“This is who we are and leave us alone.” [Laughs] But at one point when I was writing the book I started to feel bad because it felt like I had been socially unconscious.
Did you feel like the San Francisco scene and the San Francisco sound were transferable to other places?
I’m not sure there was a San Francisco sound. There was a San Francisco scene and a San Francisco vibe. But you can’t take the Grateful Dead and Quicksilver and Big Brother and all of those guys and say that’s the sound. What is it? Psychedelic space-out some of the time, maybe. But they really weren’t all that similar musically. I guess that idea helped to promote the individual bands over time, but it also led to things like the Summer of Love, which was a disaster.
Did it feel that way at the time?
It started to, yeah. It was too many people and too much chaos, too many people with no place to go and being taken advantage of. The streets got really, really dirty. It was just insane.
Jerry talked about the “drag energy” in the scene. People who wanted things but didn’t put anything positive back into the community.
That’s a good way to put it. People came into the community looking to take. As I say in the book, the real Summer of Love was the year before , when it was just this giant group of friends who loved each other and got along and helped each other and played music for free in the park. We had big dinners at each other’s houses. I blame Timothy Leary for some of it, with his whole thing [at the Human Be-In] in January ’67 with “Turn on, tune in, drop out.” The media got a hold of it and started writing about it—“Oh, the San Francisco scene is so great. Come here and wear flowers in your hair!”
How did you determine what you would write about and what you wouldn’t write about in your book. Robert Hunter once said something to the effect that he wouldn’t write a memoir as long as the people he would be writing about were still alive, because he wanted to be honest, but he didn’t want to hurt people. I guess he knows too much.
We all know too much. [Laughs]
Somebody asked me, why did you wait so long to write this book? There were a number of reasons, but one of them actually was I waited until both my parents had passed. My second parent died in ’93, and then I really started thinking about it. I was driven to it by people saying, “You’ve gotta write a book, you’ve gotta write a book!” I always wanted to do a book of the photos, but I honestly didn’t think my story would be of interest to people, and it turned out I was wrong.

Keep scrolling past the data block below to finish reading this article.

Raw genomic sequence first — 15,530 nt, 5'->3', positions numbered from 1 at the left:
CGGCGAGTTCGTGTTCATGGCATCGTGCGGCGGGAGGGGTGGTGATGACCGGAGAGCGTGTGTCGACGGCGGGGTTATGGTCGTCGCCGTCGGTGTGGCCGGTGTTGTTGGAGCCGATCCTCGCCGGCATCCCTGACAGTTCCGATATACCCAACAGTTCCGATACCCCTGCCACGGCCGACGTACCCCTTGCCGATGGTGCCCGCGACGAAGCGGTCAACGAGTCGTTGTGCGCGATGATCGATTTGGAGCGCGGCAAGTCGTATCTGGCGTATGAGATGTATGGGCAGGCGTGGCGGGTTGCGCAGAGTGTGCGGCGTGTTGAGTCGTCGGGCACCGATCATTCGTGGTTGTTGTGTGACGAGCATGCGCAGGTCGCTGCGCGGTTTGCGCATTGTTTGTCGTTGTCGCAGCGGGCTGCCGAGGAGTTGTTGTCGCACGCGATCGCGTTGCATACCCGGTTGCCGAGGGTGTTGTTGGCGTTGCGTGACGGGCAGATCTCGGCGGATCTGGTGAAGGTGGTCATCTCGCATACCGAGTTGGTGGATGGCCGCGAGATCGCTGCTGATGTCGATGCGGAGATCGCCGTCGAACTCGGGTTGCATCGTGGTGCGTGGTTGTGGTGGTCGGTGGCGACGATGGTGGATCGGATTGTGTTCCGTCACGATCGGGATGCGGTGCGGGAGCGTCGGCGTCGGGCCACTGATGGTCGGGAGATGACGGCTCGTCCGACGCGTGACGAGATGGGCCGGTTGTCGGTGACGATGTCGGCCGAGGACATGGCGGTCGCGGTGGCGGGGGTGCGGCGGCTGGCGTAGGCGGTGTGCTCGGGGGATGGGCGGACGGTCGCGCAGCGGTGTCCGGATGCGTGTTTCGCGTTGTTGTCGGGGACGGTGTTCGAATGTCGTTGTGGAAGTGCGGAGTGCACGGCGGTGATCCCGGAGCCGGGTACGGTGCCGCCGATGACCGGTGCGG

When I started writing, I did what I call “brain dumps.” I knew it was going to be a series of stories—I have a really good memory—so I’d go one story at a time. I’d think of a story or an anecdote and I’d go to the computer and just spit it out with no editing or censoring of myself. Just my best recollection of what actually happened. After a while, I had 20 stories, then I had 30, and I started to see a shape.
But then I had to quit playing around and I realized I had to really think about it: Do I really want to do this and, like you said, what about all these people who are still alive? What do you want to reveal? And I’m still alive—what do I want to reveal about Rosie? How intimate do I want to go?
There are passages in there that I ultimately left in that I rewrote a bunch of times and almost threw out. Another writer gave me a really smart piece of advice: “Don’t hedge your bets. Tell the truth. Readers have incredible radar for bullshit. Don’t be afraid of the depth of it. If you’re authentic and you reveal the depth of it—good and bad, stuff that makes you cry as well as stuff that makes you laugh—your readers will follow you anywhere. But if you BS them, they’ll abandon you. Because once you get that idea that the writer is BSing, then it calls the whole book into question.”
Sound engineer Betty Cantor outside the Chateau D'Herouville, France, 1971. Photo: Rosie McGee © 2012
The other thing I had to grapple with was the obvious—the drugs and the sex. I mean, I had a lot of drugs and I had a lot of sex. How am I going to talk about that? I can’t leave it out, because it’s at the heart of what that period was like. And I came to an understanding with myself that I had to write about it the way it was at the time, which was totally matter-of-fact. It was like, “Yeah, we dropped acid every weekend. Yeah, I had sex with these people. So what. It was 40 years ago; does anybody really care?”
Obviously there are stories I didn’t tell, because telling those truths would have made me uncomfortable, or they were about people I didn’t need to reveal that about to anybody, because its nobody’s business.
People do bad things, people do ugly things, people do stupid things.
But not everything has to wind up in a book.
That’s right. So I had to pick and choose things that I could tell the truth about.
One of the things I liked about your approach is that it always feels as though you’re in the time you’re writing about and that the stories are not colored by what might have happened after 1974—how this person changed later, or how events put into motion in the late ’60s and early ’70s might have played out one or two decades down the line.
I take that as a high compliment, because one of the other pieces of advice I got—and both of these came from Sam Cutler [GD road manager in the early ’70s and author of his own memoir, You Can’t Always Get What You Want]—was: “When you’re writing about the past, especially the distant past, it’s going to be best if you put yourself into that mind space and emotional space of who you were then, and write from that place, rather than who you are now looking back to that place.” At first, I vacillated between those two mindsets as I wrote the stories: “I remember this and this and this,” but my writing had no deep flavor until I internalized that piece of advice. That’s also when it became fun: “I can immerse myself and tell the story with that mindset.” So that’s what I did.